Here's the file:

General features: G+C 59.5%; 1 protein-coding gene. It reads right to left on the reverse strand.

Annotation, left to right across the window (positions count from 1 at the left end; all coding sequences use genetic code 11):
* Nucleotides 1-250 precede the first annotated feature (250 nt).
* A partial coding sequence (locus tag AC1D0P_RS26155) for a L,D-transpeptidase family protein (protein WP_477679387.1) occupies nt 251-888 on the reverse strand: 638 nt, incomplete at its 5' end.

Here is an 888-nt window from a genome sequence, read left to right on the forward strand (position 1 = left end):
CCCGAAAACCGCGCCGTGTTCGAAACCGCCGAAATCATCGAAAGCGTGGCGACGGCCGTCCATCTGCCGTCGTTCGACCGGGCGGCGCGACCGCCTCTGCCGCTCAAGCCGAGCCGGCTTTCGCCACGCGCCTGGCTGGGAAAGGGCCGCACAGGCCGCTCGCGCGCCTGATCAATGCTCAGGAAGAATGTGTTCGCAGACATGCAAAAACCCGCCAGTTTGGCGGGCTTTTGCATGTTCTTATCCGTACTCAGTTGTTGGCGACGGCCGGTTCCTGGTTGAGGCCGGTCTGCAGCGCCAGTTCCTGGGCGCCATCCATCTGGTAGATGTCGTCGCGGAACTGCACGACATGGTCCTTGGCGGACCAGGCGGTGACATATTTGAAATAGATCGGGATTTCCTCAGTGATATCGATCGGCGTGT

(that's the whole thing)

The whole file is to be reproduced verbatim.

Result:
General features: G+C 59.5%; 1 protein-coding gene. It reads right to left on the reverse strand.

Annotation, left to right across the window (positions count from 1 at the left end; all coding sequences use genetic code 11):
* Nucleotides 1-250 precede the first annotated feature (250 nt).
* A partial coding sequence (locus tag AC1D0P_RS26155) for a L,D-transpeptidase family protein (protein WP_477679387.1) occupies nt 251-888 on the reverse strand: 638 nt, incomplete at its 5' end.

Here is an 888-nt window from a genome sequence, read left to right on the forward strand (position 1 = left end):
CCCGAAAACCGCGCCGTGTTCGAAACCGCCGAAATCATCGAAAGCGTGGCGACGGCCGTCCATCTGCCGTCGTTCGACCGGGCGGCGCGACCGCCTCTGCCGCTCAAGCCGAGCCGGCTTTCGCCACGCGCCTGGCTGGGAAAGGGCCGCACAGGCCGCTCGCGCGCCTGATCAATGCTCAGGAAGAATGTGTTCGCAGACATGCAAAAACCCGCCAGTTTGGCGGGCTTTTGCATGTTCTTATCCGTACTCAGTTGTTGGCGACGGCCGGTTCCTGGTTGAGGCCGGTCTGCAGCGCCAGTTCCTGGGCGCCATCCATCTGGTAGATGTCGTCGCGGAACTGCACGACATGGTCCTTGGCGGACCAGGCGGTGACATATTTGAAATAGATCGGGATTTCCTCAGTGATATCGATCGGCGTGT